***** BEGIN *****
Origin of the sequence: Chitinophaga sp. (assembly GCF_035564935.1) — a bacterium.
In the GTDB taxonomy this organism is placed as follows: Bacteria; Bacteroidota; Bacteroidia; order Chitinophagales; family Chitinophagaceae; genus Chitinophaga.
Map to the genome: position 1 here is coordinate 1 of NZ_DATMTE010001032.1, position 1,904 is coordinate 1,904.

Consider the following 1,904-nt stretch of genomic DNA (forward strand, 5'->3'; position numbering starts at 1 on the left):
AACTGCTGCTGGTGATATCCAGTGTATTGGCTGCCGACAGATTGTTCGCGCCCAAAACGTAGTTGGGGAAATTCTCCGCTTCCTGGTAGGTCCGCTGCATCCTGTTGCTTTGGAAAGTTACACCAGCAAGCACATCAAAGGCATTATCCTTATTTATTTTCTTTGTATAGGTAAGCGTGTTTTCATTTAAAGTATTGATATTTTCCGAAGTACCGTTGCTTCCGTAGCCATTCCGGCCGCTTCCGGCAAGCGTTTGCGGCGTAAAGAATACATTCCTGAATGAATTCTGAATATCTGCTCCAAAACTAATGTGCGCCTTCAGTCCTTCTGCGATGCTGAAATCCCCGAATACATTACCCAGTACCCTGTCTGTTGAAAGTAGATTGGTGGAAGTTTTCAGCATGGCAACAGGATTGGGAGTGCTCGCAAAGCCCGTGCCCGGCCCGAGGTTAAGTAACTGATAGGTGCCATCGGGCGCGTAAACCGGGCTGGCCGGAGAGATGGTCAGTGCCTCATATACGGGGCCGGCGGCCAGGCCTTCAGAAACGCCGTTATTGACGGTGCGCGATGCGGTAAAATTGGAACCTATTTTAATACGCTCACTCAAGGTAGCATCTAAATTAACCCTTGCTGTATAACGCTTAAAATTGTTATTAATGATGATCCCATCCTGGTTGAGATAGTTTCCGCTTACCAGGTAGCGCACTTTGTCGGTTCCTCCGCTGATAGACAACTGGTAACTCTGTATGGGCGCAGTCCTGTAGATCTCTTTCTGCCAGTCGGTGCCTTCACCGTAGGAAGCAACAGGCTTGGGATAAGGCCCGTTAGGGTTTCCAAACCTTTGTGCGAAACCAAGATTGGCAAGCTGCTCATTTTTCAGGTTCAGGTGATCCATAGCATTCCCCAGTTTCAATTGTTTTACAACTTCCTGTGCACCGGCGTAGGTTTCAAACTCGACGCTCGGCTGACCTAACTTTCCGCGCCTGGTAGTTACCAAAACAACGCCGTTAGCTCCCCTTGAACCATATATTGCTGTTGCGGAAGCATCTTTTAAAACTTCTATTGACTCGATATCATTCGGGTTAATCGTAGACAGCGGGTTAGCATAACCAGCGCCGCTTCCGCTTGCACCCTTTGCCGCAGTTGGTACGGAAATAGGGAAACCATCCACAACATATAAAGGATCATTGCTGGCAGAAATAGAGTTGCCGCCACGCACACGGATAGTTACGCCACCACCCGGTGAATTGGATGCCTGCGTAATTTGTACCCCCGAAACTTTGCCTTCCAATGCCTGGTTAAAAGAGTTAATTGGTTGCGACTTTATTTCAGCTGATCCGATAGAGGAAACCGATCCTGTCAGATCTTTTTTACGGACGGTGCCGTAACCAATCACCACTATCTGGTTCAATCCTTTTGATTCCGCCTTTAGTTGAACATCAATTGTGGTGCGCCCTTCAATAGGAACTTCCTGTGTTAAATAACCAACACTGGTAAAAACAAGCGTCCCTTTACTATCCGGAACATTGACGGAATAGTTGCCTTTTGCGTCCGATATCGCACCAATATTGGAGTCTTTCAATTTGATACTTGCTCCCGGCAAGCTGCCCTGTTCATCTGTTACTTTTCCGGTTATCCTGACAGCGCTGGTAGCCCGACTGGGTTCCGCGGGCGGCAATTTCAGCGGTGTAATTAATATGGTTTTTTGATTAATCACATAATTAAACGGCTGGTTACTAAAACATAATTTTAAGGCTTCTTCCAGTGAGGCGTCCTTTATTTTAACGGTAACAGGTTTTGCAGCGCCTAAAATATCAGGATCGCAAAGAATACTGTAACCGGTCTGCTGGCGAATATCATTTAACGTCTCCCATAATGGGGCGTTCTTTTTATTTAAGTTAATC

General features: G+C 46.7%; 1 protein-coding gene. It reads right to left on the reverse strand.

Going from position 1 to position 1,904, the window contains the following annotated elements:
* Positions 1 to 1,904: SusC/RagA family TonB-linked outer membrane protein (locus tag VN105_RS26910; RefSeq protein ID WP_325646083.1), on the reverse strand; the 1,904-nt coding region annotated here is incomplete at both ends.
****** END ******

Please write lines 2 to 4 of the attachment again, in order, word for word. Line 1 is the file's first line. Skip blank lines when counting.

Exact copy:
In the GTDB taxonomy this organism is placed as follows: Bacteria; Bacteroidota; Bacteroidia; order Chitinophagales; family Chitinophagaceae; genus Chitinophaga.
Map to the genome: position 1 here is coordinate 1 of NZ_DATMTE010001032.1, position 1,904 is coordinate 1,904.

Consider the following 1,904-nt stretch of genomic DNA (forward strand, 5'->3'; position numbering starts at 1 on the left):